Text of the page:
Like me, if Windows Phone does not come up with something I have to have before my next purchase, I will probably never look at Windows phone again.
    I bought my kids android tablets, and they are already investing in the google eco system. How is another OS going to get them to switch?
    The mobile OS industry is closing in at light speed. Only a couple of years ago there were no markets, just getjar, XDA,PPC freeware and the like.
    A completely new idea and use is what is needed to create any more real players that will become any type of competition to Apple, Google, and WP.
    Just A consumer, what do I know?

  3. “What matters is the existing and potential growth of ecosystems and contiguous access to the social and entertainment options offered on the Web. ”

    Exactly – get a consumer invested into Your Ecosystem hard and fast, and the exit costs will keep them from thinking twice about leaving you.

  4. MartiM, that’s exactly the issue. When a new, non-smartphone user goes to buy a smartphone, what’s on the tip of their tongues? Android or iPhone. If a person buys into the iPhone Ecosystem, they’re not likely to switch anytime soon. Android’s ecosystem doesn’t have as many paid for apps or games (most are ad supported or simply free) and no where near as many 3rd party hardware accessories..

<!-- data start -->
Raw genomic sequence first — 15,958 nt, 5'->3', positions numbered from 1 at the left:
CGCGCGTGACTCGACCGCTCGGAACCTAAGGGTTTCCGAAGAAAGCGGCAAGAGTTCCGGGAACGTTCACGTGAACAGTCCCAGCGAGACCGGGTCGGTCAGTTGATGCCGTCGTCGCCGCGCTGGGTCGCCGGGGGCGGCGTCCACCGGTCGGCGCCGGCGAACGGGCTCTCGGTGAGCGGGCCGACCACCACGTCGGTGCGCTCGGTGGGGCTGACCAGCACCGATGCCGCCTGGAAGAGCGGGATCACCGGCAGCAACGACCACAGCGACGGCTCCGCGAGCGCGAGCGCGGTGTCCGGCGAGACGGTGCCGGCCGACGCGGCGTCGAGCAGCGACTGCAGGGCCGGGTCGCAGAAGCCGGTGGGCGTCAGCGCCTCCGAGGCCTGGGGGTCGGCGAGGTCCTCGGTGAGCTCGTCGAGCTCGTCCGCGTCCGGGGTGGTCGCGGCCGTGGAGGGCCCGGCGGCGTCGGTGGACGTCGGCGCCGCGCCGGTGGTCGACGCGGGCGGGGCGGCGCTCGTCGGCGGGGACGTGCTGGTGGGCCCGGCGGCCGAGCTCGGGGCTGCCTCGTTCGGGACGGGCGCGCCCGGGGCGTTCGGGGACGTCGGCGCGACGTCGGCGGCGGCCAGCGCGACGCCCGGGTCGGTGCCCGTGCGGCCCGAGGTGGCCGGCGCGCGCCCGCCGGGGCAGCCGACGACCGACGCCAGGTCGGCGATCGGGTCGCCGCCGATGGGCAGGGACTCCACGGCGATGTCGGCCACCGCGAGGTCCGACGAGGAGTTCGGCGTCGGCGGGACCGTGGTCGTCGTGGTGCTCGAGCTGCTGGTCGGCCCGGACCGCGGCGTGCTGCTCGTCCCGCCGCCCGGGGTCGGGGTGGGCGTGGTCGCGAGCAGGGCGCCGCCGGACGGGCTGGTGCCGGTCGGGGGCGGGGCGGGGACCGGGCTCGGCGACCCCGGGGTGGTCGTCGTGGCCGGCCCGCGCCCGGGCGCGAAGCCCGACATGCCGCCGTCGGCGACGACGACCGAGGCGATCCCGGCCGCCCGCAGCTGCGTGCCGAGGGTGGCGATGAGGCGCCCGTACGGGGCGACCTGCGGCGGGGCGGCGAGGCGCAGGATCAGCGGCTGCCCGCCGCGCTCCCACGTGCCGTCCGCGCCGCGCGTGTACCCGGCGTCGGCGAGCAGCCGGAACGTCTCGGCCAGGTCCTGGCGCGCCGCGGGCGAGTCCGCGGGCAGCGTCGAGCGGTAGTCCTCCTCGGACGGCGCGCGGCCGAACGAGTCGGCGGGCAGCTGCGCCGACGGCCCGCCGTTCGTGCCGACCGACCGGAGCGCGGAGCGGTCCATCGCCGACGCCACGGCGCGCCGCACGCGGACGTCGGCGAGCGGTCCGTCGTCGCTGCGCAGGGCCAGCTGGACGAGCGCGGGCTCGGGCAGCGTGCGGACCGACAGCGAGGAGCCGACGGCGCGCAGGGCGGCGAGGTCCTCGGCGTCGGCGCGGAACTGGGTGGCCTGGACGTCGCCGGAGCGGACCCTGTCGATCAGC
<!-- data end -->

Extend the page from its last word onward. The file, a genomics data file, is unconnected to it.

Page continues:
So, when your 75% of the world looks to buy a smartphone, where are they going to look? the two or three ‘other’ competing OSes? Sure, some of them will.. but based on the NEW mobile market where there are ecosystems like we have, I don’t think that the market is “WIDE OPEN”.

  5. I have great expectations from MS. By the next year, they will have all of the entertainment+work needs of almost anyone covered with a consistent and compatible devices/softwares.

    Windows 8 PC + Windows Phone + Xbox + Marketplace/Store

    It’s a complete ecosystem and user satisfaction is very high there. I for one have been sold the first time I saw WP metro, and I am certain that even the people who don’t fall in love at first sight would love it after trying it.

    Not just that, but it seems that windows OEM hardware space is going to be full of exiting and amazing products. For example, I am loving the Lenovo Yoga concept. If the hinge design is sturdy enough, I see that as a perfect fit for W8.

    It’s going to be an amazing 12 months ahead of us.

  6. Chris:

    Much like “Xbox” is a replacement for “video games”, so is “iPhone” a replacement for smartphones. Hell, I know people that think “android” is a form of hardware, and not simply because there’s a phone called the Droid.

    Things change, as much as you don’t want them to, no matter how much you cross your fingers, close your eyes, and pray to the Gods above that the iPhone will never lose its cool and Android will always be there.

    Maybe they will be, but I’ll bet you $100 that the market will have a huge fundamental shift within 5 years, and at least one (if not both) of the market leaders will be displaced. Replaced by who? I dunno. But they will be.